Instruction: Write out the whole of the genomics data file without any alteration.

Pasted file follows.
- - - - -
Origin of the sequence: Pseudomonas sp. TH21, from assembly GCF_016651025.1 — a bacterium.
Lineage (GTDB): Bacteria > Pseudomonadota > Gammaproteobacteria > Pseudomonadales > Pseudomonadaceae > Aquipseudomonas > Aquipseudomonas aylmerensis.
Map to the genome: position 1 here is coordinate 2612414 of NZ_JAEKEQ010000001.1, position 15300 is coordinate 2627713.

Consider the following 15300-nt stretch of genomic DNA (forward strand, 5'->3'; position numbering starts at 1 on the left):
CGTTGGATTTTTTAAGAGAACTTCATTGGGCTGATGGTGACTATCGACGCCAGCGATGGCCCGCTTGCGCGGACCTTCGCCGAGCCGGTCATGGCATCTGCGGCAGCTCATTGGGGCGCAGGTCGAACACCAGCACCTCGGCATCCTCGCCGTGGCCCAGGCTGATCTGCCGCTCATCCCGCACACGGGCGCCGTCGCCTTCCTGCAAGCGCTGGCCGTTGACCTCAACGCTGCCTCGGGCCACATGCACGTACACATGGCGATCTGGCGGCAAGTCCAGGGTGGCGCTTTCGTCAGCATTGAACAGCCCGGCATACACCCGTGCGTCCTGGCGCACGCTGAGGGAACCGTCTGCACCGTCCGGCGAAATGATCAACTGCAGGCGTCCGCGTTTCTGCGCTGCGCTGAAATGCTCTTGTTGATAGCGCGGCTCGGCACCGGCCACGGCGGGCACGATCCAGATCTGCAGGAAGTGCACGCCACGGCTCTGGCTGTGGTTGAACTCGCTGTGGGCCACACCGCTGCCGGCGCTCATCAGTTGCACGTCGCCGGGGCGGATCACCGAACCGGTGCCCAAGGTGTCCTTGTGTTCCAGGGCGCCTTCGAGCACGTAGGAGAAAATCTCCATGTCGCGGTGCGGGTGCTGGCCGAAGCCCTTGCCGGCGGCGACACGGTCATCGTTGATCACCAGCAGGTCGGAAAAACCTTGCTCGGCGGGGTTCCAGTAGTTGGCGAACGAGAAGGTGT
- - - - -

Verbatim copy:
Origin of the sequence: Pseudomonas sp. TH21, from assembly GCF_016651025.1 — a bacterium.
Lineage (GTDB): Bacteria > Pseudomonadota > Gammaproteobacteria > Pseudomonadales > Pseudomonadaceae > Aquipseudomonas > Aquipseudomonas aylmerensis.
Map to the genome: position 1 here is coordinate 2612414 of NZ_JAEKEQ010000001.1, position 15300 is coordinate 2627713.

Consider the following 15300-nt stretch of genomic DNA (forward strand, 5'->3'; position numbering starts at 1 on the left):
CGTTGGATTTTTTAAGAGAACTTCATTGGGCTGATGGTGACTATCGACGCCAGCGATGGCCCGCTTGCGCGGACCTTCGCCGAGCCGGTCATGGCATCTGCGGCAGCTCATTGGGGCGCAGGTCGAACACCAGCACCTCGGCATCCTCGCCGTGGCCCAGGCTGATCTGCCGCTCATCCCGCACACGGGCGCCGTCGCCTTCCTGCAAGCGCTGGCCGTTGACCTCAACGCTGCCTCGGGCCACATGCACGTACACATGGCGATCTGGCGGCAAGTCCAGGGTGGCGCTTTCGTCAGCATTGAACAGCCCGGCATACACCCGTGCGTCCTGGCGCACGCTGAGGGAACCGTCTGCACCGTCCGGCGAAATGATCAACTGCAGGCGTCCGCGTTTCTGCGCTGCGCTGAAATGCTCTTGTTGATAGCGCGGCTCGGCACCGGCCACGGCGGGCACGATCCAGATCTGCAGGAAGTGCACGCCACGGCTCTGGCTGTGGTTGAACTCGCTGTGGGCCACACCGCTGCCGGCGCTCATCAGTTGCACGTCGCCGGGGCGGATCACCGAACCGGTGCCCAAGGTGTCCTTGTGTTCCAGGGCGCCTTCGAGCACGTAGGAGAAAATCTCCATGTCGCGGTGCGGGTGCTGGCCGAAGCCCTTGCCGGCGGCGACACGGTCATCGTTGATCACCAGCAGGTCGGAAAAACCTTGCTCGGCGGGGTTCCAGTAGTTGGCGAACGAGAAGGTGT